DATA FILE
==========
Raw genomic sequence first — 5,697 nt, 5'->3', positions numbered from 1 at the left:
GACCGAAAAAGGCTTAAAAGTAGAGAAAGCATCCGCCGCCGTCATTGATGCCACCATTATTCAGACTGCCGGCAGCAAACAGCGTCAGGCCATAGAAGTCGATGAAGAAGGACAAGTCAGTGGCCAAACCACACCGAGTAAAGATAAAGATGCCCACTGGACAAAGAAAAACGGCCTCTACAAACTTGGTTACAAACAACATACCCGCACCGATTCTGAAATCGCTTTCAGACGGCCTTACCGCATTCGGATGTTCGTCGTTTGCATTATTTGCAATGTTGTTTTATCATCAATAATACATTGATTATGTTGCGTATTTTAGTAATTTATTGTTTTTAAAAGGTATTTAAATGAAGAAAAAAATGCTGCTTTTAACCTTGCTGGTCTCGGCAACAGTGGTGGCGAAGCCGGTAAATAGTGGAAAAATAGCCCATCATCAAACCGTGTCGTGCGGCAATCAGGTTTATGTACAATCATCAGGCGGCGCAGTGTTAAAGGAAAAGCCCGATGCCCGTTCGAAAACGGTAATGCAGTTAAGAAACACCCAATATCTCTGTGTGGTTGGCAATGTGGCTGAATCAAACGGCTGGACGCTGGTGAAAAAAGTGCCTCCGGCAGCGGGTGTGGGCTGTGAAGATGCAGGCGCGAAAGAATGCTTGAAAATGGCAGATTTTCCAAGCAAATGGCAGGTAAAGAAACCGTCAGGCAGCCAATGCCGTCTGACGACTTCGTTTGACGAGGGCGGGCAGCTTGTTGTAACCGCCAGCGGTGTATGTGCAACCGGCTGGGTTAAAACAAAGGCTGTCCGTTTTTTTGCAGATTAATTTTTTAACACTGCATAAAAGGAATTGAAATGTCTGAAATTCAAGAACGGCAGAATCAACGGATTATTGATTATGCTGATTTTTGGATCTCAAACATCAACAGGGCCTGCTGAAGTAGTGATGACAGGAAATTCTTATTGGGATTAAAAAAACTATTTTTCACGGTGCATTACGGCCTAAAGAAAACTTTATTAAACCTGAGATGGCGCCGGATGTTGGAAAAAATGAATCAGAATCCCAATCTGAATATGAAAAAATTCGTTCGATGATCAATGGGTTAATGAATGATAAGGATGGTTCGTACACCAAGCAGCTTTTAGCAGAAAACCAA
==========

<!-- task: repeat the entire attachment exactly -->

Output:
Raw genomic sequence first — 5,697 nt, 5'->3', positions numbered from 1 at the left:
GACCGAAAAAGGCTTAAAAGTAGAGAAAGCATCCGCCGCCGTCATTGATGCCACCATTATTCAGACTGCCGGCAGCAAACAGCGTCAGGCCATAGAAGTCGATGAAGAAGGACAAGTCAGTGGCCAAACCACACCGAGTAAAGATAAAGATGCCCACTGGACAAAGAAAAACGGCCTCTACAAACTTGGTTACAAACAACATACCCGCACCGATTCTGAAATCGCTTTCAGACGGCCTTACCGCATTCGGATGTTCGTCGTTTGCATTATTTGCAATGTTGTTTTATCATCAATAATACATTGATTATGTTGCGTATTTTAGTAATTTATTGTTTTTAAAAGGTATTTAAATGAAGAAAAAAATGCTGCTTTTAACCTTGCTGGTCTCGGCAACAGTGGTGGCGAAGCCGGTAAATAGTGGAAAAATAGCCCATCATCAAACCGTGTCGTGCGGCAATCAGGTTTATGTACAATCATCAGGCGGCGCAGTGTTAAAGGAAAAGCCCGATGCCCGTTCGAAAACGGTAATGCAGTTAAGAAACACCCAATATCTCTGTGTGGTTGGCAATGTGGCTGAATCAAACGGCTGGACGCTGGTGAAAAAAGTGCCTCCGGCAGCGGGTGTGGGCTGTGAAGATGCAGGCGCGAAAGAATGCTTGAAAATGGCAGATTTTCCAAGCAAATGGCAGGTAAAGAAACCGTCAGGCAGCCAATGCCGTCTGACGACTTCGTTTGACGAGGGCGGGCAGCTTGTTGTAACCGCCAGCGGTGTATGTGCAACCGGCTGGGTTAAAACAAAGGCTGTCCGTTTTTTTGCAGATTAATTTTTTAACACTGCATAAAAGGAATTGAAATGTCTGAAATTCAAGAACGGCAGAATCAACGGATTATTGATTATGCTGATTTTTGGATCTCAAACATCAACAGGGCCTGCTGAAGTAGTGATGACAGGAAATTCTTATTGGGATTAAAAAAACTATTTTTCACGGTGCATTACGGCCTAAAGAAAACTTTATTAAACCTGAGATGGCGCCGGATGTTGGAAAAAATGAATCAGAATCCCAATCTGAATATGAAAAAATTCGTTCGATGATCAATGGGTTAATGAATGATAAGGATGGTTCGTACACCAAGCAGCTTTTAGCAGAAAACCAA